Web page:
Friday, May 13, 2016
Liveblogged Book Review: Blur by Bill Kovach and Tom Rosentiel
Chapter 1 reminds me a lot of SS. Basically, there are six steps in "the way of skeptical knowing". They are:
1. Identify the kind of content
2. Determine if the news is complete
3. Assess sources
4. Assess evidence
5. How do new news models interact with evidence? (Is there an alternative explanation or understanding?)
6. Are we getting what we need?
Ok, so only the first three are like SS. But I guess this is like the summary of the book before we even dive in.
Chapter 2 is a brief history of how we obtained news, and the summary is: this is not new. With every advancement in technology, we gained more access to more types of news. Now, we can get the information we want when we want it, not only when the newspaper comes or when it's the 6pm/9pm/10pm news.
Today, as more and more of our news comes second or third hand, as journalists increasingly are kept at a distance from original sources by communications "managers", and consumers become our own editors and sometimes their own journalists, how do we decide for ourselves whether something is true?
Chapter three starts with the different types of content - "news, propaganda, advertising, publicity, entertainment or raw information." The fact that all these can be mixed reminds me of the Gushcloud hooha, where advertising was made to look like opinion. That's why we have to learn how to discern what is what.
The book also talks about four types of journalism:
1. Verification - the traditional model, focusing on accuracy and context.
2. Assertion - a model that values immediacy and volume.
3. Affirmation - a media based on affirming the beliefs of its audience
4. Interest-group - groups with a vested interest in something (like lobby groups, companies, etc) putting out something that looks and sounds like news, but probably just furthers their own agenda.
By the way, social networks and the likes are forms of communication, not models of content.
How to tell what is what? For verification, look for stories that have multiple sources, that will admit what they do or do not know. Assertion is more or less based on the flow of information. The affirmation model reminds me a lot of what The Filter Bubble says, and well, I think we all know what special interest journalism is. It's just hard to identify it.
Chapter 4 opens with Crewdson, who sounds like an awesome journalist, I kinda want to read some of his stuff now.
So, how do we know if the story is complete?
Well, the basic news story is to have the facts which raise questions.
And since we're talking about facts, if you see fragments of facts but not the whole picture, that's the assertion model. If you see cherry picked facts plus lots of speculation and opinion, it's probably the affirmation model. The affirmation model also tends to use rhetorical questions.
The word news implies things are me and from all around - North, East, West, South; the points on a compass spell out the word news.
This chapter also talks about the types of stories there are - explanatory, authentication, etc.
Chapter 5 is on sources. The central question here is "what are the sources and why should I believe them?" The types of sources mentioned are:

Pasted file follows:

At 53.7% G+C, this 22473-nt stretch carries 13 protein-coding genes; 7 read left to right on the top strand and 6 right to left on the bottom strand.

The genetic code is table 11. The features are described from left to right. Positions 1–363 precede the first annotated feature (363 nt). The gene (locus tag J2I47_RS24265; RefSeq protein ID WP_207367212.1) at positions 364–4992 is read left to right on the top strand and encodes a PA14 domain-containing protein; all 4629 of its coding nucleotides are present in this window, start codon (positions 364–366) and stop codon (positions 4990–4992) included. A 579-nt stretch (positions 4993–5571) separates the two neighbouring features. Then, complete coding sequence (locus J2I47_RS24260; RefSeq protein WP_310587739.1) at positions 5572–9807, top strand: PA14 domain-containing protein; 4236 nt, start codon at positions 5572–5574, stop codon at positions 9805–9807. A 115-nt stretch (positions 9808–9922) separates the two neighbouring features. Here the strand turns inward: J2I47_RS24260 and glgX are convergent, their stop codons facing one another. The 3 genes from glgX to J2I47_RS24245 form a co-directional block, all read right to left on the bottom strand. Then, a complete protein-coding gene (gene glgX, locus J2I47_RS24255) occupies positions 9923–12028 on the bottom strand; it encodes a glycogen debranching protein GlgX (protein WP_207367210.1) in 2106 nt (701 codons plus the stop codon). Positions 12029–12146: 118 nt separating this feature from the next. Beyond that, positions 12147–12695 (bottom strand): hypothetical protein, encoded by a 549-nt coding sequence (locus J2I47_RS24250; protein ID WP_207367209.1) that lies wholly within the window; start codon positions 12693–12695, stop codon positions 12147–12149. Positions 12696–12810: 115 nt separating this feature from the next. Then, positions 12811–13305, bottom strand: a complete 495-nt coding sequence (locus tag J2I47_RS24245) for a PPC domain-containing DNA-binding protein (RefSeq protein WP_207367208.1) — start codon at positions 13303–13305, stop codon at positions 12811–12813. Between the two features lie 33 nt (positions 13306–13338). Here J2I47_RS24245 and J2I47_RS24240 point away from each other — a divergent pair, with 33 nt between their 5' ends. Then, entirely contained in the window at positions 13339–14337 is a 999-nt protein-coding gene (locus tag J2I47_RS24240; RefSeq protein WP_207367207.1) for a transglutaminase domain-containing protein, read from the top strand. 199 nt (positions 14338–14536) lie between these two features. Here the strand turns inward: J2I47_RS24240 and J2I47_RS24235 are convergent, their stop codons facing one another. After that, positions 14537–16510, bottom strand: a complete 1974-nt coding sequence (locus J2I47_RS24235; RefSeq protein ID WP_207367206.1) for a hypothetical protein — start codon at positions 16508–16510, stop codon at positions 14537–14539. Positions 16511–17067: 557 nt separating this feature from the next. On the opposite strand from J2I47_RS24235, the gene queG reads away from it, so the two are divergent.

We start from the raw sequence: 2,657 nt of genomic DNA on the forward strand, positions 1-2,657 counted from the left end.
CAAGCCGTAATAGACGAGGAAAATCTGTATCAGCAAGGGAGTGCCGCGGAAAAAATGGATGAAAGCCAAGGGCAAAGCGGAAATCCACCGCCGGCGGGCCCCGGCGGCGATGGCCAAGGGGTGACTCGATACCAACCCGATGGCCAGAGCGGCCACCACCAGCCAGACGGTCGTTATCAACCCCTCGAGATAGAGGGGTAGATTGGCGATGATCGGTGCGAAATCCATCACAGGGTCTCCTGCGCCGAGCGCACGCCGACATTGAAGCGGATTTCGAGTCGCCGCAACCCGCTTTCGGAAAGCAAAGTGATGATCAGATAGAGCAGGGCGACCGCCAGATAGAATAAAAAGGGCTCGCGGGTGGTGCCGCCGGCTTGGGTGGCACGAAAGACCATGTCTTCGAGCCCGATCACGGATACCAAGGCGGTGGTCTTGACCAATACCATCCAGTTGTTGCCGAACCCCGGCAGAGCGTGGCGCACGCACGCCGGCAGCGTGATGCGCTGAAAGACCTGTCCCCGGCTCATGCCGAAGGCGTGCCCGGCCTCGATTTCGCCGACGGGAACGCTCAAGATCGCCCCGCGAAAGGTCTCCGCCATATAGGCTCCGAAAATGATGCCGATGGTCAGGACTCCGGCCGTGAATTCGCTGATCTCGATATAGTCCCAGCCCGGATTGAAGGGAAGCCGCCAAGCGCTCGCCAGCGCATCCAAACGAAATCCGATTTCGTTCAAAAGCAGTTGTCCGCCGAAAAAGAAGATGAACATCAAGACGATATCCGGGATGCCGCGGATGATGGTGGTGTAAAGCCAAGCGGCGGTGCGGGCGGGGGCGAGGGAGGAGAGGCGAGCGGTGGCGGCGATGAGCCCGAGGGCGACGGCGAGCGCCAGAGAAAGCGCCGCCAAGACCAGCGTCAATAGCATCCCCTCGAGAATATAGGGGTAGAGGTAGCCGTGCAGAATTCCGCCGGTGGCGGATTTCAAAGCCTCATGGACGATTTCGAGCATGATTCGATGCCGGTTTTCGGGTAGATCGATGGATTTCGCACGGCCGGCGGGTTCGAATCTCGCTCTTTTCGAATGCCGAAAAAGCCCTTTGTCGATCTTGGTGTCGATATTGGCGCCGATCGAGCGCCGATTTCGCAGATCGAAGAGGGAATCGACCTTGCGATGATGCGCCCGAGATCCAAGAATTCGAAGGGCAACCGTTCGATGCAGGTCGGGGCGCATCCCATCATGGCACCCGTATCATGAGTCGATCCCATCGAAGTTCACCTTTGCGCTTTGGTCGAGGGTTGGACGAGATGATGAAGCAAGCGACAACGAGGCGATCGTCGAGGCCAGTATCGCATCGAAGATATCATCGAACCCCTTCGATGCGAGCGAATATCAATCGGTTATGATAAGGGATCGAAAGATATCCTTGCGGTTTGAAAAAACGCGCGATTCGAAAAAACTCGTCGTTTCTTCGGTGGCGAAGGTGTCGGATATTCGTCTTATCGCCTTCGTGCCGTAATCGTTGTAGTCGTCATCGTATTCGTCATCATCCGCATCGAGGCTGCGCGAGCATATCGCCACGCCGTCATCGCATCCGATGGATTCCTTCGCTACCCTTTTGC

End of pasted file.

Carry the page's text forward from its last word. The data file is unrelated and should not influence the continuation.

- sourceless: perhaps a public event that everyone can see. This doesn't need special sourcing
- the journalist as witness
- the journalist as credentialed expert
- firsthand accounts
There is, however, the problem of time. Memory can be manipulated, even when the witness doesn't recognise it. That's why corroboration is important.
Other sources include participants (who are not witnesses), expert sources (who may or may not be biased) and of course, the anonymous source.
By the way, beware buzzwords, which can indicate a story is biased in someway, and is basically used to subtly try and persuade you to think a certain way.
Chapter 6 is on "Evidence and the Journalism of Verification". The question here is "What evidence is present, and how was it tested or vetted?" I guess this is when we start using our SS skills 😂
The chapter uses the Sago case and the alleged John McCain affair to talk about why we need to verify evidence. And how do we check? We should expect a few things:
1. Enough evidence
2. Disproved evidence to have had a fair hearing
3. Acknowledgement of the unknown
4. Coverage to continue
Chapter 7 can be summed as "you really need to make sure the facts are verified and in context". It's basically an elaboration of Chapter 6, with a lot more examples and methods on how you can try to verify the evidence presented.
Chapter 8 asks, "do I know what I need to know?". The first half of the chapter talks more about the different methods that journalists use to discover a story, and the second half is on what we can do to "fulfil our larger responsibilities as news consumers"
Methods include: can I explain this to someone, using questions to test if you have the whole picture, making a list, and others.
But again, I'm reminded of The Filter Bubble. If news is increasing personalised to us, there's an excellent chance that we don't even know what we're missing, and if we don't know that we're ignorant, how can we evaluate the extent of our ignorance?
The last chapter, chapter 9, is titled "What we need from the 'Next Journalism' " It's more for journalists, and talks about the role of the press and what they need to change. Some of the stuff seems to conflict with what I read in The Filter Bubble, so I will have to check that out. (Note to self: check out State of the Media)
And then it's the epilogue and appendix, which doesn't seem to over anything new. It's more of a summary of the book.
Overall, this was an excellent read. And if you read this, I totally suggest reading The Filter Bubble before or after, because both books cover the question of what and how we know, but from two totally different angles.